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Hyperion, which is also known as Saturn VII, is a moon that orbits Saturn (of course). One glance at it, and you’ll immediately notice its weird sponge-like form. It is immensely cratered and, based on the exterior alone, one can surmise that its inner sections may be filled with caverns of empty space.
Although it is the second-to-the-largest irregularly shaped celestial object in the Solar System, it is has a very low mass in relation to its volume. This subsequently means, it has a very low density. Its mean density is estimated to be at 0.5667 g/cm3, making it less dense than water.
Its dimensions are approximately 328 km x 260 km x 214 km. It is much smaller than the Moon, which has a mean radius of about 1,737 km.
Aside from being very porous, another reason why Hyperion may have a very low density is the possible large amount of water ice making up its entire composition.
What scientists are really curious about is the dark material that lies at the bottom of the craters. They believe it is this dark material that gives Hyperion a low albedo. Albedo is just a measurement of a body’s ability to reflect light from external sources.
In most cases, the source is the Sun. The albedo values range from 0 to 1, with 0 being the darkest and 1, the brightest. Hyperion’s albedo is only 0.2 – 0.3.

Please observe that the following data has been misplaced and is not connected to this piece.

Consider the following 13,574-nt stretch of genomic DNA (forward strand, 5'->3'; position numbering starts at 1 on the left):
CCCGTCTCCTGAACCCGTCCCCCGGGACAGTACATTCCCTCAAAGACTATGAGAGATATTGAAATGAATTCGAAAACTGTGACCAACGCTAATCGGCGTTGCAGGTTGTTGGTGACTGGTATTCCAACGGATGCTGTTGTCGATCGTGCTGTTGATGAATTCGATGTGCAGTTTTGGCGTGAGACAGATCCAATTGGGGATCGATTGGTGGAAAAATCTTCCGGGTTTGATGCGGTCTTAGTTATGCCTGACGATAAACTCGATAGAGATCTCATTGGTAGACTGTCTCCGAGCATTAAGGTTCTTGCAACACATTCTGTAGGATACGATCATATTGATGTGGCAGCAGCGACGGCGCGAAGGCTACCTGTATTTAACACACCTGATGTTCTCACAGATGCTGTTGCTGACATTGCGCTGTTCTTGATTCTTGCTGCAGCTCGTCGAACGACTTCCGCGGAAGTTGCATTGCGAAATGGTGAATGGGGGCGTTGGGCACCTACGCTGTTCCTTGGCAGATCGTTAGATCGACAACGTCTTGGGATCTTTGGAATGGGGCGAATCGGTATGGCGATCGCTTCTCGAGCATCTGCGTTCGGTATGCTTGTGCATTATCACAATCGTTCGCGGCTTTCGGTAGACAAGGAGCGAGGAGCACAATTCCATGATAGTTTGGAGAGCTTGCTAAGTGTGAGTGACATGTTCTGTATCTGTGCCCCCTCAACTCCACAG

Most of the images gathered of Hyperion comes from the Cassini orbiter, a robotic spacecraft dedicated to studying Saturn and its neighborhood. Cassini’s flyby of Hyperion on September 25, 2005 revealed more of the strangeness of this natural satellite.
Hyperion has a rather chaotic rotation, with its axis of rotation wobbling about unpredictably. This behavior is different from all the other known moons in the Solar System.
The name Hyperion, which is taken from the Greek Titan god of watchfulness and observation, is consistent with most of the well-known natural satellites of Saturn. Many of Saturn’s relatively popular satellites are named from Titans. This naming scheme was suggested by John Herschel in his publication in 1874 entitled: Results of Astronomical Observations Made at the Cape of Good Hope.
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